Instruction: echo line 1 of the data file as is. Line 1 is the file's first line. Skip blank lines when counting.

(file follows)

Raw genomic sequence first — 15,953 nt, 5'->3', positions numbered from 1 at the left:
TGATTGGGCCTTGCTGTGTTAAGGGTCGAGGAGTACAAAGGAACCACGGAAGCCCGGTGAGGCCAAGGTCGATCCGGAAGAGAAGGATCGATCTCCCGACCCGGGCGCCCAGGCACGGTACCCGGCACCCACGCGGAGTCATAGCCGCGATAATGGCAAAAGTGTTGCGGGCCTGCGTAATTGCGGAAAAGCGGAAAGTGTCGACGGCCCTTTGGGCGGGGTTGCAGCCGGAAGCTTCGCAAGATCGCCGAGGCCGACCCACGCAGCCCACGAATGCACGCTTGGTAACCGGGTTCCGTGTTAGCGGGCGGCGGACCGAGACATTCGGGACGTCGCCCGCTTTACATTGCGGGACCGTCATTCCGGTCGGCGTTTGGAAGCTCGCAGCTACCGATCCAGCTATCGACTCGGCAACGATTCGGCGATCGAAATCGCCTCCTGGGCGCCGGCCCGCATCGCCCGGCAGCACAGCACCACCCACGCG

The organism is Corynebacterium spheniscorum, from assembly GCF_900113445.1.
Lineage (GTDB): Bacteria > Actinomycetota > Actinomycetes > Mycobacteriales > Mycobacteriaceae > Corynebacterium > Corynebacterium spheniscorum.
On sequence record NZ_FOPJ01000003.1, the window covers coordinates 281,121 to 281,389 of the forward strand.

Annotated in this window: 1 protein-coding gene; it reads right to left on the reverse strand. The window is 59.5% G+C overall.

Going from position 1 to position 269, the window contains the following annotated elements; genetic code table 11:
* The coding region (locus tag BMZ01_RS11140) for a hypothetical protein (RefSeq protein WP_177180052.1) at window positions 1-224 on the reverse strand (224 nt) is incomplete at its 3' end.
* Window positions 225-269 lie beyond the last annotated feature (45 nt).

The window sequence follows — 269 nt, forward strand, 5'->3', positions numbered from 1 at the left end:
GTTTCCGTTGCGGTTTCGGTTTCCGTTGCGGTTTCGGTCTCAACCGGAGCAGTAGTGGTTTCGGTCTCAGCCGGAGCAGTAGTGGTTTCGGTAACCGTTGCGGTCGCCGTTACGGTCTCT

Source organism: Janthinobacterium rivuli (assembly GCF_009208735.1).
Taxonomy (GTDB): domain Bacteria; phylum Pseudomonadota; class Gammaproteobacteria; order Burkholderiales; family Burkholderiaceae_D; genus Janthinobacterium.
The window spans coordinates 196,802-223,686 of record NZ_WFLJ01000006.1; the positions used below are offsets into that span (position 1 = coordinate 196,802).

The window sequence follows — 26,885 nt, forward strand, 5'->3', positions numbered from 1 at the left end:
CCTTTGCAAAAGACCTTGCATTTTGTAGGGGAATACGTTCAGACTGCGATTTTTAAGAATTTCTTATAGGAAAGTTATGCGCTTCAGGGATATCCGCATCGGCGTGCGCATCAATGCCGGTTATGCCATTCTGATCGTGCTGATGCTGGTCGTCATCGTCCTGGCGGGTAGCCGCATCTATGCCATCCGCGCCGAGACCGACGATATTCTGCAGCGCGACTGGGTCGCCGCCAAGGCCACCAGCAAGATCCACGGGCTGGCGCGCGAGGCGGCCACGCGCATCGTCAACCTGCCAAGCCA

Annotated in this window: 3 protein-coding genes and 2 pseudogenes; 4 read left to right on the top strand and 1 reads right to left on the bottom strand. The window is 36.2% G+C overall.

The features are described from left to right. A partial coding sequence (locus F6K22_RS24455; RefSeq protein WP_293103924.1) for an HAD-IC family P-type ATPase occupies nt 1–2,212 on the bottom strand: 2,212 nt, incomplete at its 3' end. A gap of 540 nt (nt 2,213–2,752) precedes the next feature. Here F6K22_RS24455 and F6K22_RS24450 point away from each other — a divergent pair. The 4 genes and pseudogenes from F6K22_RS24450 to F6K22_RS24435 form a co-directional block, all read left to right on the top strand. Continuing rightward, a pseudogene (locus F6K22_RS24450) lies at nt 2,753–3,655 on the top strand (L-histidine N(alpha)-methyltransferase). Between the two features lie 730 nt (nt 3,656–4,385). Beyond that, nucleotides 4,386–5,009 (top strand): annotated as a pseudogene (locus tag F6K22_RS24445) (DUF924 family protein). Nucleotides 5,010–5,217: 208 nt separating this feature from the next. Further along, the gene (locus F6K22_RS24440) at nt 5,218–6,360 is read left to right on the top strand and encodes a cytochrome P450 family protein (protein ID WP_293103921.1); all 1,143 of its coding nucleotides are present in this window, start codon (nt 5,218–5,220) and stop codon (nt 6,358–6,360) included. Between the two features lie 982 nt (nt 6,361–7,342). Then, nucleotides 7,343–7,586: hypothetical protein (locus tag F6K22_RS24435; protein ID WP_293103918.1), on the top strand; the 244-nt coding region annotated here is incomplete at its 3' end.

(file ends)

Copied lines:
Raw genomic sequence first — 15,953 nt, 5'->3', positions numbered from 1 at the left: